Fascia

Fascia is an exceptionally abundant tissue in the body. Its consistency ranges broadly from thin membranes to relatively thick bands. The primary function of fascial tissue is to provide support, shape, and suspension for the soft tissues of the body. From an orthopedic perspective, the fascia associated with muscle tissue is of primary concern because dysfunction within the fascial system can produce significant movement system problems.

Fascial tearing

The majority of fascia is highly elastic, but extreme tensile stress can cause fascial tearing or perforation. A tensile stress injury to fascia can cause scar tissue to develop, leading to movement restrictions. Fascial tearing is likely to be painful because fascia is richly innervated.

Fascial shortening

A significant pathological problem involving fascia occurs when it remains in a shortened position for prolonged periods. While fascial tissue has a great deal of elasticity, it tends to adapt to shortened or elongated positions and adhesions can link adjacent fascial fibers. This fibrous cross‐linking within fascial tissue leads to shortening of the fascia, creating resistance to elongation. Fascia has a viscoelastic property so that when it is over‐stretched it can recoil to some degree, but not to its original length.

Recent investigation into the fascia’s physiological properties indicates that it may have contractile cells similar to those found in smooth muscle fibers. Presence of contractile cells within fascia would explain its apparent ability to shorten. This also provides a valuable working theory for the effectiveness of fascial treatment methods. Schleip’s research suggests that the low level tangential forces of myofascial treatment techniques actually cause the contractile units in the fascia to decrease their contractions, creating the characteristic tissue release felt by practitioners. With either chronic shortening or over‐lengthening some degree of deformation in fascial tissue can become permanent, which can contribute to postural distortions.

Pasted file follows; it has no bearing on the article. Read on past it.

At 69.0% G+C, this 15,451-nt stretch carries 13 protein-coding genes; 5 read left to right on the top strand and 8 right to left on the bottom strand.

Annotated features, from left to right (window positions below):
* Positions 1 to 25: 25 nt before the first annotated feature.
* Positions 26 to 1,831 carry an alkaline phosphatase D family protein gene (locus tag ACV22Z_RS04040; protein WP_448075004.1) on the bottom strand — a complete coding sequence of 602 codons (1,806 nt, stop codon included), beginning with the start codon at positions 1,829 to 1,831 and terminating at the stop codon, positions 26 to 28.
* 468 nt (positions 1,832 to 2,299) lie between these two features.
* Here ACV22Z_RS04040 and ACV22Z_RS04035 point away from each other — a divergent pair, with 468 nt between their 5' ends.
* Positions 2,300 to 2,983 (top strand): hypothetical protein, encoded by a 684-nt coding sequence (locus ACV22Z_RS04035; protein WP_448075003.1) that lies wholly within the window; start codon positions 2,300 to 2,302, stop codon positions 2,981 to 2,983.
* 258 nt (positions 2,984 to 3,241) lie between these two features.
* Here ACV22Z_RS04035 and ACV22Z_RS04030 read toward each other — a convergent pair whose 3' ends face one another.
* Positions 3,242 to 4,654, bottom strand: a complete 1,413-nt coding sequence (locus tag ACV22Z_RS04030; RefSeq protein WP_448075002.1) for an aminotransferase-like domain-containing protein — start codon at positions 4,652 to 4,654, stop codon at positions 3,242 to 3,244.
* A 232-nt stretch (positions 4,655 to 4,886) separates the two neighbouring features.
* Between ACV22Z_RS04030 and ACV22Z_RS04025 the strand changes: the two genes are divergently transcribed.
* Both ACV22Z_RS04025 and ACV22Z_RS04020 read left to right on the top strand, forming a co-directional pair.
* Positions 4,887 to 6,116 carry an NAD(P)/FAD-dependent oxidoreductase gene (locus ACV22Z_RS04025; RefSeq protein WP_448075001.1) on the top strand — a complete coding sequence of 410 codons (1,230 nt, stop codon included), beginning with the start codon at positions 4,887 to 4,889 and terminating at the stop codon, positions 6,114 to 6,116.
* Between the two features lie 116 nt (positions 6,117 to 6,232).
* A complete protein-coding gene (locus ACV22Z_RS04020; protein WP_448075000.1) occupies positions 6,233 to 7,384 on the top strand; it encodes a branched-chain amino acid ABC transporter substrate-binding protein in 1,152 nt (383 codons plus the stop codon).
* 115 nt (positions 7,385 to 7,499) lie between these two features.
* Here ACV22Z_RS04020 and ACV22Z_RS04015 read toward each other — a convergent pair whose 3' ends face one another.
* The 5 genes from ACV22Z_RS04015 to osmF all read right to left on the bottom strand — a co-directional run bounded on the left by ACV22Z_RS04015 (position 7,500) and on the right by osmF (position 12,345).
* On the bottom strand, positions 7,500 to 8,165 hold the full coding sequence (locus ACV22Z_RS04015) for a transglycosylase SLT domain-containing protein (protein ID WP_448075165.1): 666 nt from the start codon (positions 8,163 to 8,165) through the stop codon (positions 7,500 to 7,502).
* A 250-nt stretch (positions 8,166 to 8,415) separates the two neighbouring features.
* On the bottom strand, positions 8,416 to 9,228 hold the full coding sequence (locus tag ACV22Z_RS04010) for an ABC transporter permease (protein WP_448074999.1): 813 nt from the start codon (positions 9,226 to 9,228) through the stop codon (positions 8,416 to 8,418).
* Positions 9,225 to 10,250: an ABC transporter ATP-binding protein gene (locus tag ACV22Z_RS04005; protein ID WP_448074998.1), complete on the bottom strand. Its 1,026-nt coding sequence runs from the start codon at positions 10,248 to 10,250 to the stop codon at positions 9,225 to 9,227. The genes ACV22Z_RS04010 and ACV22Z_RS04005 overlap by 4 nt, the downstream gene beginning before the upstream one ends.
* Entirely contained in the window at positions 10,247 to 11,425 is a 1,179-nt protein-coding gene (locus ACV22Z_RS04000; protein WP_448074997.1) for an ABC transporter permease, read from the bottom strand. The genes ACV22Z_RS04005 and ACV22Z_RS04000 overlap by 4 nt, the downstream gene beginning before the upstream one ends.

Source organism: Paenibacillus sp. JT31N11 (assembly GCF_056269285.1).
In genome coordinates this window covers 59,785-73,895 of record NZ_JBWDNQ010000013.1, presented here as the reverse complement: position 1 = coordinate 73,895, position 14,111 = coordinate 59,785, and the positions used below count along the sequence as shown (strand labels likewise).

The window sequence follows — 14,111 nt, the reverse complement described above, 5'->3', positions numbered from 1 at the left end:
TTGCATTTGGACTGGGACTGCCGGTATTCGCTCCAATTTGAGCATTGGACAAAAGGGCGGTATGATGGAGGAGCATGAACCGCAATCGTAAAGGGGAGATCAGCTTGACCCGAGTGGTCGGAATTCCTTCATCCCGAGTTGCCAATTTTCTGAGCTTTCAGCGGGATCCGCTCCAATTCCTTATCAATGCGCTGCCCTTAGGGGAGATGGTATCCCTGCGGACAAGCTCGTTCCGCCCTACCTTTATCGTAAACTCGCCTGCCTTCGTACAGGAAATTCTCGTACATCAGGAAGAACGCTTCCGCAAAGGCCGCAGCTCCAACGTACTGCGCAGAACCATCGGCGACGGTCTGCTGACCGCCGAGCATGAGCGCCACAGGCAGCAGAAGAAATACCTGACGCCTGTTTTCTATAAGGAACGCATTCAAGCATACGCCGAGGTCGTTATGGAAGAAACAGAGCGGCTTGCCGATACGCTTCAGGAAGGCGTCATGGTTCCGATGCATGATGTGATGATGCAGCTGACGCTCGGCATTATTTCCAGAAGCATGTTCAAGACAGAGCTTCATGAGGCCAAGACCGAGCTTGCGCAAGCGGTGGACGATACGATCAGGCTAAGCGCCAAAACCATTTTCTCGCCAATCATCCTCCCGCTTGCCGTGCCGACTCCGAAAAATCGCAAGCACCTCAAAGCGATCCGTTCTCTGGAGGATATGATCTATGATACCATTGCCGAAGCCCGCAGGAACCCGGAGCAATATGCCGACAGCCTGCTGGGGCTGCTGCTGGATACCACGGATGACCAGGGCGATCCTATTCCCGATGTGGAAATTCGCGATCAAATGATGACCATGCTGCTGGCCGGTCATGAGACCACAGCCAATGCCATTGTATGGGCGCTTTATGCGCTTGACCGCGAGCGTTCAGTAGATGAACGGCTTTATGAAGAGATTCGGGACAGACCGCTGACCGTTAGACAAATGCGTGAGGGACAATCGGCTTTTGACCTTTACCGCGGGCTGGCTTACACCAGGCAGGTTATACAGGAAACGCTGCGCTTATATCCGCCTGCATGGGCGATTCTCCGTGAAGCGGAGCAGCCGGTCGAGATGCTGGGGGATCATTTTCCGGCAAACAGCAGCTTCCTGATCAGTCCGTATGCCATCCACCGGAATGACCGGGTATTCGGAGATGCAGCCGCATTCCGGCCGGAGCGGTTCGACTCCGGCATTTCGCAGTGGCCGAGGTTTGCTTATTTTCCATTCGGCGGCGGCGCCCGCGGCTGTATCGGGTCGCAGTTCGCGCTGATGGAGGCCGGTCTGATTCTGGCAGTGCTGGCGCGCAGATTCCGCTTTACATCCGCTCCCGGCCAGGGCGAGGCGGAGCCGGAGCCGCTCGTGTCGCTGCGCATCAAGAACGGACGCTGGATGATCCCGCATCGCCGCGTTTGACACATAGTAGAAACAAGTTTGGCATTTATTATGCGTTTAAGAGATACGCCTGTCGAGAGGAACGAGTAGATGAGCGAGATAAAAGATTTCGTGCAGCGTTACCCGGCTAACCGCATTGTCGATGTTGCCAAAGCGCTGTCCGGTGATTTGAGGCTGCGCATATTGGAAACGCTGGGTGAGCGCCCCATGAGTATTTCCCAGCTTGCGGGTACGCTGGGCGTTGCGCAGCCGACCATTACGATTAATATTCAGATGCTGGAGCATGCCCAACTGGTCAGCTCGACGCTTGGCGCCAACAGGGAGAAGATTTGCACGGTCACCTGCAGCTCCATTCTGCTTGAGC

Adhesions

When collagen has formed over an injury it can bind up other tissues that are nearby creating an adhesion. Adhesions can form within muscle tissue or between muscles in the connective tissue or sheaths. It is common in the hamstrings and can increase the chance of injury and could also limit mobility.

As Bodyworkers & Functional Movement Therapists we focus on balancing the muscle and fascial systems of the body to improve range of motion, posture, and support pain free living. We are able to view your muscle imbalances and Design the best treatment plan specific to your needs and properly address your fascial pain and dysfunction.